Guide d'actions pour les propriétaires dans la zone à risque de Le Goulet

Guide d'actions pour les propriétaires dans la zone à risque de Pointe-Brûlée

Guide d'actions pour les propriétaires dans la zone à risque de Shippagan



Tools


Tool to evaluate the vulnerability of infrastructures: Engineering protocol of the Engineers Canada Public Infrastructures Engineering Vulnerability Committee


Decision aid tool to identify regulatory and technical solutions to flooding and erosion problems in a coastal area developed by a team of experts coordinated by the Atlantic Climate Adaptation Solutions Association (ACASA).
This tool consists of a series of questions dealing with erosion/flooding problems affecting a site and the physical characteristics of the coastal area of the site. Once the answers have been selected, the tool generates outputs that present adaptation solutions ranked according to their relevance to the site. A user name and password can be obtained from the ACASA.


Maps


Database on the erosion of New Brunswick coasts

Erosion maps are available for sections of the coast of MaisonnetteBas-CaraquetShippaganLe GouletVal-Comeau and Rivière-du-Portage


What will be the magnitude of sea level rise in the Acadian Peninsula?


The most recent projections indicate that the sea level in the Acadian Peninsula will increase by about 70 cm between 2010 and 2100.

Very few infrastructures are currently located in areas that will be permanently submerged in 2100 according to these scenarios. It is mainly areas currently occupied by marshes, spits and beaches that will be submerged.

The problem, however, is that because of the rise in the average sea level, several locations where infrastructures are currently located will be temporarily flooded during storm surges.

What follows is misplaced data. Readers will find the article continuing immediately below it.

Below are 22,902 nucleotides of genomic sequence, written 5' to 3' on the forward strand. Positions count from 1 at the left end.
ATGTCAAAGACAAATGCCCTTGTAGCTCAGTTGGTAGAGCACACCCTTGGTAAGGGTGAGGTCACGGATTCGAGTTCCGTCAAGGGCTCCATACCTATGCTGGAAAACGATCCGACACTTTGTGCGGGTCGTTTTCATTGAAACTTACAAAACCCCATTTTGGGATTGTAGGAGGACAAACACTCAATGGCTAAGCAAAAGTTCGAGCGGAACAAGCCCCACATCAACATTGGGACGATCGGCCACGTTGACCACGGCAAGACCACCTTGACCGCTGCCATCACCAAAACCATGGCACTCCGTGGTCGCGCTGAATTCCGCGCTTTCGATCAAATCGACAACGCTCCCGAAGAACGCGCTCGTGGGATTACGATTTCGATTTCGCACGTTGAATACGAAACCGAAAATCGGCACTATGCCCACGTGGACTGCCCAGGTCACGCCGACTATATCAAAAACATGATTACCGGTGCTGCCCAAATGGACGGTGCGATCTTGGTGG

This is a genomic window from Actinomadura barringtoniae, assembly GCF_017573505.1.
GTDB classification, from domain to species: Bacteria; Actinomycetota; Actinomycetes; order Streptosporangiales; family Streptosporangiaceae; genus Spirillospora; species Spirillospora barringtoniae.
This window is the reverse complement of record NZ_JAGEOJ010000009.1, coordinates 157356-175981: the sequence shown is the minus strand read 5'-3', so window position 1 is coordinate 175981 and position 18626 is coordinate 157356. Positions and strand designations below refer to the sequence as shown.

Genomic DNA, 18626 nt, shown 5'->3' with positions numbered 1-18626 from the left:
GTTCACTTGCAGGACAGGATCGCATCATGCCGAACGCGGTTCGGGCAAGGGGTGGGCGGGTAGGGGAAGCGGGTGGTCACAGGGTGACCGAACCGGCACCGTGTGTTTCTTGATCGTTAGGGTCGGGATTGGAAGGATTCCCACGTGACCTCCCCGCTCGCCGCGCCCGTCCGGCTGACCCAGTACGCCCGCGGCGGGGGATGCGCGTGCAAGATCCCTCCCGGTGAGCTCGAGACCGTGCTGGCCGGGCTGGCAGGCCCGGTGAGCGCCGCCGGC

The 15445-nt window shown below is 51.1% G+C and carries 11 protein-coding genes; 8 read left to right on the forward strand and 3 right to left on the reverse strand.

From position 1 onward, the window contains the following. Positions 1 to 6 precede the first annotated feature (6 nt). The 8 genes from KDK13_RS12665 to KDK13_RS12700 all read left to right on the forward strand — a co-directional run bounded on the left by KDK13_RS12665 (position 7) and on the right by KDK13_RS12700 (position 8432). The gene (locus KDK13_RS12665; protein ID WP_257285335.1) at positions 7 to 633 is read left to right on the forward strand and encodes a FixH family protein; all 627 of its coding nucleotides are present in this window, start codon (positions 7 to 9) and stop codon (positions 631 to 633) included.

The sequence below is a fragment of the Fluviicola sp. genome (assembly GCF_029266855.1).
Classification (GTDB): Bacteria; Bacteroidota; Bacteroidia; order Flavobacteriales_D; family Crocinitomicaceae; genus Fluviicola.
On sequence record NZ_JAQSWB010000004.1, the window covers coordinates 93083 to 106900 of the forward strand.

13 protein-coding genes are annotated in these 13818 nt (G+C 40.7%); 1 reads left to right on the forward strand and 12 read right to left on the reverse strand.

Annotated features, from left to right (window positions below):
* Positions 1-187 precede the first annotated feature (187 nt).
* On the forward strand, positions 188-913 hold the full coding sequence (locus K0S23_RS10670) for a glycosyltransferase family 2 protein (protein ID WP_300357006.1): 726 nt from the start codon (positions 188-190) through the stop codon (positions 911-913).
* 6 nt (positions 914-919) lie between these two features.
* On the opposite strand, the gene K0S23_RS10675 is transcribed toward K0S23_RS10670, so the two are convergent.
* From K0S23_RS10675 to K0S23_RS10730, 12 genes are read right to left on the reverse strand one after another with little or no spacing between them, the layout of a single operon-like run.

What does that mean for us?
If we do not adapt the way we build and do not move back some of the infrastructures in areas at risk:
  • Increasing numbers of roads, buildings, private and public property will be damaged.
  • Essential services will be disrupted and compromised: electricity, drinking water, wastewater treatment.
  • Our quality of life will also be affected: stress, injuries and other health problems. Some fatalities could even occur.


Flooding projections

Normalcy with regards to flooding will change. Here are examples of probable flood scenarios. These maps illustrate the difference between a flood caused by a major storm today and the same major storm occurring in 2050. The risk of flooding is high, because there is a 45% chance that a major storm will occur at least once in the next 30 years.

img previsions bas caraquet
Bas-Caraquet
DOWNLOAD THE MAP

Download all the maps: 


How bad could the worst flood scenarios be?

Very large storm surges, combined with a very high tide and sea level rise, could provoque extreme scenarios, such as the following. 

img previsions tracadie

Download all the maps:



Erosion projections

Here are examples of where the coastline could be located in the future, based on historial erosion rates. The maps illustrate the potential future position of the shoreline in 2025, 2055, 2085 and 2100 or in 2030, 2050 and 2100.


img previsions caraquet
Bas-Caraquet
Download the map

Download all the maps:
Erosion and storm surges, which are natural phenomena, have always been part of living in the Acadian Peninsula. However, residents of the Acadian Peninsula have noted that the ocean seems to be rising and that storm surges have been flooding wider areas than in the past. Shoreline residents find that they have been losing increasingly more land to erosion. Others have observed that the winters seem to be milder and that the sea does not freeze as fast or for as long. Available data confirm these observations.

Here are examples of what we are already oberving


Temperature
The average air temperature recorded in January, February and March at the Environment Canada weather station in Bas-Caraquet has increased by about 3°C from 1985 to 2011.

FIG change temperature
Quarterly average temperatures (January, February, March) recorded at the Environment Canada weather station in Bas-Caraquet, NB. The graph shows a significant increase of about 3°C in winter air temperature over a 26-year period.